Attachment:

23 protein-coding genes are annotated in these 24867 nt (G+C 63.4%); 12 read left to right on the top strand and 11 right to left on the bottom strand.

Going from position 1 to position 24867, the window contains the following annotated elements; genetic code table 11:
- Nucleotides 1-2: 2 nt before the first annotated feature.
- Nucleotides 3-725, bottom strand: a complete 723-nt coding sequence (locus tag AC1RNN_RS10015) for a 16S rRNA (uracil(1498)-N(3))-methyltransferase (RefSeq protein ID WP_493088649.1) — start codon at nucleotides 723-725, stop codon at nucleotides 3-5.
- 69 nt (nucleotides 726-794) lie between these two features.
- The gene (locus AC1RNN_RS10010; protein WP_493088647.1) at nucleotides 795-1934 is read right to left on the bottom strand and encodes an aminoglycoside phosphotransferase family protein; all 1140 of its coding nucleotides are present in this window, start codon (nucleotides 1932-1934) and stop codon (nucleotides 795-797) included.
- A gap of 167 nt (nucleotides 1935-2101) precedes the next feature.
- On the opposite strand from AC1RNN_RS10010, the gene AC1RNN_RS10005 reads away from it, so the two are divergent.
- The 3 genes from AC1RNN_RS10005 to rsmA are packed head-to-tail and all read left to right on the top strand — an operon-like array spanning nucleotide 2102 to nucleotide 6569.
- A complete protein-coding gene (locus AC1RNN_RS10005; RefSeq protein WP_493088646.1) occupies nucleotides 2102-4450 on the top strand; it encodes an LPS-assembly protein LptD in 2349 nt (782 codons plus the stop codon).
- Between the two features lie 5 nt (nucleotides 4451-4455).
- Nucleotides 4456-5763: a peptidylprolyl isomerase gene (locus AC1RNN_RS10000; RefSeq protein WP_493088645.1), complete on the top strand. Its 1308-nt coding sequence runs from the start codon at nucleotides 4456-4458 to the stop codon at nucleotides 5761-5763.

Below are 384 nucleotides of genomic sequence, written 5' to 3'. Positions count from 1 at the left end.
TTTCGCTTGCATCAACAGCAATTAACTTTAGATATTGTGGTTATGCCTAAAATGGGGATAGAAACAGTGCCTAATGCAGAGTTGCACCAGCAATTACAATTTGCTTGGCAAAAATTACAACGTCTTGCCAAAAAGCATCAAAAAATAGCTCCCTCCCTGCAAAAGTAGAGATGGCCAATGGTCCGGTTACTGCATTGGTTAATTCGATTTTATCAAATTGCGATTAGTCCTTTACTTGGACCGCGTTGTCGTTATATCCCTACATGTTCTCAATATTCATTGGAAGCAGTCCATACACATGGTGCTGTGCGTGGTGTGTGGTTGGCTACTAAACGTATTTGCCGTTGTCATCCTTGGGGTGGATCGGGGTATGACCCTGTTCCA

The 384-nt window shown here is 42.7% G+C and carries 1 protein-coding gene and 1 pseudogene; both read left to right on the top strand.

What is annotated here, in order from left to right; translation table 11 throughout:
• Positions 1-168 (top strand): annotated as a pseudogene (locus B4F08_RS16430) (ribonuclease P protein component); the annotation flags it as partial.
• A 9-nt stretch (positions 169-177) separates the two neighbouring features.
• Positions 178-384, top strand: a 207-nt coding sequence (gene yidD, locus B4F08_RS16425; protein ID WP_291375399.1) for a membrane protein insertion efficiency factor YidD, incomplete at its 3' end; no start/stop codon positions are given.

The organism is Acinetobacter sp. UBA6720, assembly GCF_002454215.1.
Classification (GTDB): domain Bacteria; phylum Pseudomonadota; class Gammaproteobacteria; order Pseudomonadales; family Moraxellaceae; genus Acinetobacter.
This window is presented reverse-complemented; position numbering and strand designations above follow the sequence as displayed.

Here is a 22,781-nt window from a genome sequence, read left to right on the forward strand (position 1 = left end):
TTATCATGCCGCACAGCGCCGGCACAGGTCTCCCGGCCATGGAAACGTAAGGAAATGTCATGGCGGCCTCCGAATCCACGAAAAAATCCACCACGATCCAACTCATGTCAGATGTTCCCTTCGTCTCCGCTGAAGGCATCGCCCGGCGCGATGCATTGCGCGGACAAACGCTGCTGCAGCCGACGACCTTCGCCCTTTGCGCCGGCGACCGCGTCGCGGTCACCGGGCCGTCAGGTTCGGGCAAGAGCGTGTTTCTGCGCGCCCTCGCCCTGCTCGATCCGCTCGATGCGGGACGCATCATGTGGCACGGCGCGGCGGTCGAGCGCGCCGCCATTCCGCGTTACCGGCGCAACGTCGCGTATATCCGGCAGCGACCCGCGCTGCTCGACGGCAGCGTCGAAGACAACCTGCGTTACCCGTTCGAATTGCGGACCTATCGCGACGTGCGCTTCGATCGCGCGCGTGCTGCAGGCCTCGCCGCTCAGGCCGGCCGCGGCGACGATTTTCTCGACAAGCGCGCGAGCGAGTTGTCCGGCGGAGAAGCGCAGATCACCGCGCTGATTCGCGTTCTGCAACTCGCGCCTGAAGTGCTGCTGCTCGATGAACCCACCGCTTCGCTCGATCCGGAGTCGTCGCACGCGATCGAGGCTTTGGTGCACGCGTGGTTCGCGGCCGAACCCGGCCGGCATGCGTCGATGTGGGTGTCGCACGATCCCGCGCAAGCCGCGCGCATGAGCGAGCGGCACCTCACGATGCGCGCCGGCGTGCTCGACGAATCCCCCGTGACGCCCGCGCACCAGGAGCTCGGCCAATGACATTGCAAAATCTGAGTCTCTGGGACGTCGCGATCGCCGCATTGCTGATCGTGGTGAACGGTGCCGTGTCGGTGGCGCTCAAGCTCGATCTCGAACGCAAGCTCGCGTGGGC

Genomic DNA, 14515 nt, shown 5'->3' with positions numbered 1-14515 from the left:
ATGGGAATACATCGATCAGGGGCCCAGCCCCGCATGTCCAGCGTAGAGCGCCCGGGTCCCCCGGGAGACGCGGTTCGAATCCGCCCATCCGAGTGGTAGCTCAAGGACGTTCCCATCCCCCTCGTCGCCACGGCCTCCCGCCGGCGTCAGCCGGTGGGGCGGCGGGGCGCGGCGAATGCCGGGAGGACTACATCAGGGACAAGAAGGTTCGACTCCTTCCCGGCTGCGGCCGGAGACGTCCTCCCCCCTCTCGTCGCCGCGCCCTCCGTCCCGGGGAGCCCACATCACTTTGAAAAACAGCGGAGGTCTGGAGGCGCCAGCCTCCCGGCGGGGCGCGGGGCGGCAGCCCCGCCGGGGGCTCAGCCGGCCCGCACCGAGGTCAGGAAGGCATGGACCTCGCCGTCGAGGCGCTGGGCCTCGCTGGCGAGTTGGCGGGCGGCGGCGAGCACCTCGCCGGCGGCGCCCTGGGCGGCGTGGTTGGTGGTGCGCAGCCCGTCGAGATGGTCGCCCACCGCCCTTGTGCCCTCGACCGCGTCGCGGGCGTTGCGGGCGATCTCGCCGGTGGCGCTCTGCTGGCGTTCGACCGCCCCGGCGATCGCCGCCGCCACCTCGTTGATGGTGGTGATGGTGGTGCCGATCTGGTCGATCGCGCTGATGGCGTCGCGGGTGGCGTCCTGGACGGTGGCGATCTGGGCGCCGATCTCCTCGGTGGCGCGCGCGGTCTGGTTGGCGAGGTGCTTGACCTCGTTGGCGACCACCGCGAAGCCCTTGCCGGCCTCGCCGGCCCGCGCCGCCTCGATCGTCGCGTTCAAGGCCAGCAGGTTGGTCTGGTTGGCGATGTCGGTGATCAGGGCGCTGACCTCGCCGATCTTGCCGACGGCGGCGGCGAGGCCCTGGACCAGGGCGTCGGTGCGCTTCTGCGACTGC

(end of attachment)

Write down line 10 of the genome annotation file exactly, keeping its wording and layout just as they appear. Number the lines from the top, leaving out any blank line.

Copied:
- A complete protein-coding gene (locus AC1RNN_RS10005; RefSeq protein WP_493088646.1) occupies nucleotides 2102-4450 on the top strand; it encodes an LPS-assembly protein LptD in 2349 nt (782 codons plus the stop codon).